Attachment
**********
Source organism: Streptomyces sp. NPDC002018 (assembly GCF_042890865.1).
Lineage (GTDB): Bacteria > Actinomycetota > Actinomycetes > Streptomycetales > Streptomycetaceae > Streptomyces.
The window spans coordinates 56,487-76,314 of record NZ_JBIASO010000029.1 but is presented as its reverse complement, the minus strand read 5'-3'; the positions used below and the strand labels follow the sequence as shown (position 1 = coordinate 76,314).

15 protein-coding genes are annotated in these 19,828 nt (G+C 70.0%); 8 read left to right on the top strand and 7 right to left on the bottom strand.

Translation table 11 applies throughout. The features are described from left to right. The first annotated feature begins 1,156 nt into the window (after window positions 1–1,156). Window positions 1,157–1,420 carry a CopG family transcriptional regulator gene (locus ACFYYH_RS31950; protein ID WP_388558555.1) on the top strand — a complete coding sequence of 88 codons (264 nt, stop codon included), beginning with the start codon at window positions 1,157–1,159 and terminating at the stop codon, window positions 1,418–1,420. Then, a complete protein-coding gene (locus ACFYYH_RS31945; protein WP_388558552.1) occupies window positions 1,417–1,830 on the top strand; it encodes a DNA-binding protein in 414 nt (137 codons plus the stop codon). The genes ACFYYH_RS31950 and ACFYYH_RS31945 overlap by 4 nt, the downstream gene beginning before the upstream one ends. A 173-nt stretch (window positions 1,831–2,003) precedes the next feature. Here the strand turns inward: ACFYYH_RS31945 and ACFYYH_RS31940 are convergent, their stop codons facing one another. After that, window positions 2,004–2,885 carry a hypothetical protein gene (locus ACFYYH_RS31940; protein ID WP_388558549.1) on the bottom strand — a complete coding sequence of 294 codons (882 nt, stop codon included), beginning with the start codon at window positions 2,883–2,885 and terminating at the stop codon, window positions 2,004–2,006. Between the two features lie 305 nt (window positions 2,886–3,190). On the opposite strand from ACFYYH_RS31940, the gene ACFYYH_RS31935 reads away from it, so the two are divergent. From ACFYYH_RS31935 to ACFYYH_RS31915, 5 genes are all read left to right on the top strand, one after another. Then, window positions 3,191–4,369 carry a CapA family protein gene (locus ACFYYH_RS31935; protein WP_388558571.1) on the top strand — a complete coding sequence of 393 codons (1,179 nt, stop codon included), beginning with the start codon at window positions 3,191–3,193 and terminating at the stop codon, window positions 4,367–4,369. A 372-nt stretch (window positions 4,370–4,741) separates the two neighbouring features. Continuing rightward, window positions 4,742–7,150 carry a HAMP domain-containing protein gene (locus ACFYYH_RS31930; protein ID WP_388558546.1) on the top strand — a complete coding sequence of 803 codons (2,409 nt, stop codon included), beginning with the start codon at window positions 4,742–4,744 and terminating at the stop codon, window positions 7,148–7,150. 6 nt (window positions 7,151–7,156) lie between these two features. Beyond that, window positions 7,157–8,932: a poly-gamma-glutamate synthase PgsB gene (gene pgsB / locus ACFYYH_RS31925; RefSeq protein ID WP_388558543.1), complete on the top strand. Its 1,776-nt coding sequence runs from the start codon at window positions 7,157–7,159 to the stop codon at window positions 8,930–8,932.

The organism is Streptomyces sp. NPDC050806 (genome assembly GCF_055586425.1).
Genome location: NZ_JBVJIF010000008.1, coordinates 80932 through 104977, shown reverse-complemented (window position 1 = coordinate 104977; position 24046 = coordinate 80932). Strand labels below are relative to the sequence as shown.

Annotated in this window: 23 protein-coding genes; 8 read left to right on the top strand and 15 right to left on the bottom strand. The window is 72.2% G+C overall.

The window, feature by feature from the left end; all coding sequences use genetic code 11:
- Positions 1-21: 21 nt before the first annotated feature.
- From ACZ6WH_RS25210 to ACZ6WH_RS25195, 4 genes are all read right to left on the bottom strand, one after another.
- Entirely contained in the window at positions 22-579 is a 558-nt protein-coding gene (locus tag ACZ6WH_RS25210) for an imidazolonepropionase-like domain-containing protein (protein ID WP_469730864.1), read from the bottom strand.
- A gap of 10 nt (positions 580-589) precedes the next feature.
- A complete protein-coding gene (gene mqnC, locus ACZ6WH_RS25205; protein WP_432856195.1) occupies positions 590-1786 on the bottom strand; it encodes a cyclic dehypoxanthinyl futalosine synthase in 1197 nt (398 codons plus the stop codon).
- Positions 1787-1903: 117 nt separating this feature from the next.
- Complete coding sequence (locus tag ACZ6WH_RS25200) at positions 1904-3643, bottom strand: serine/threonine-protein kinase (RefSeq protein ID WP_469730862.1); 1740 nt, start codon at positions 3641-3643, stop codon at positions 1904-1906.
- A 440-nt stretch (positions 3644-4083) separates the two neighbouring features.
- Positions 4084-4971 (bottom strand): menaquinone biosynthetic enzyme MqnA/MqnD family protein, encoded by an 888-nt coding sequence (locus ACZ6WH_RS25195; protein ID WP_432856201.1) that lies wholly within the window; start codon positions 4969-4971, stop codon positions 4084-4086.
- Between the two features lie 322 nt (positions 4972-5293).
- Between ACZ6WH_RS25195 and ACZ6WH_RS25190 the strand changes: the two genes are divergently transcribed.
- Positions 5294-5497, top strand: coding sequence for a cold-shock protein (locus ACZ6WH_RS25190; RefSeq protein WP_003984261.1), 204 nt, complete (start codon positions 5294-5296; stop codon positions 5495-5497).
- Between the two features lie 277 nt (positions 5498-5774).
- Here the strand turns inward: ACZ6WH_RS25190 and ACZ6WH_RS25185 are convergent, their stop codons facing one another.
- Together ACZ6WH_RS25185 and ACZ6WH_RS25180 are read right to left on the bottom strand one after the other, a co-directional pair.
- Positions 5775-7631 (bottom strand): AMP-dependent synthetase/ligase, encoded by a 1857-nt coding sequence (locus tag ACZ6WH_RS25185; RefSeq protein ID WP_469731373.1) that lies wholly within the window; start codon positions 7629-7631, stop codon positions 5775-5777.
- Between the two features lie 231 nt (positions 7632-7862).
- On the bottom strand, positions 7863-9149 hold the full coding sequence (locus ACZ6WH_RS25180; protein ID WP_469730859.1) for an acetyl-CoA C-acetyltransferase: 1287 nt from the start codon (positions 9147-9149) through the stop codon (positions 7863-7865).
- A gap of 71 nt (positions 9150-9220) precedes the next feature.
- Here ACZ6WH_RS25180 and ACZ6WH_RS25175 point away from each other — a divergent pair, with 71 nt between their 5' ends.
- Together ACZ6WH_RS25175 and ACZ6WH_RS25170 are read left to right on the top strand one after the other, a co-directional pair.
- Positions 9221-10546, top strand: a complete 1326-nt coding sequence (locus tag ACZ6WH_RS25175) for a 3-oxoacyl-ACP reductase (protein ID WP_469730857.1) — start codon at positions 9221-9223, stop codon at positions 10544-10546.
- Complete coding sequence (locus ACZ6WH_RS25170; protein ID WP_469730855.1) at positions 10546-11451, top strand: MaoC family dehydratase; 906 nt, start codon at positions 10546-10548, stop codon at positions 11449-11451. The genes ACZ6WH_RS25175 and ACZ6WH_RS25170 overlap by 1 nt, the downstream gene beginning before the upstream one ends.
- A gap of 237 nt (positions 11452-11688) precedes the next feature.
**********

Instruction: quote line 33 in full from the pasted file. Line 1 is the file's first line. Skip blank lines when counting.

- A gap of 237 nt (positions 11452-11688) precedes the next feature.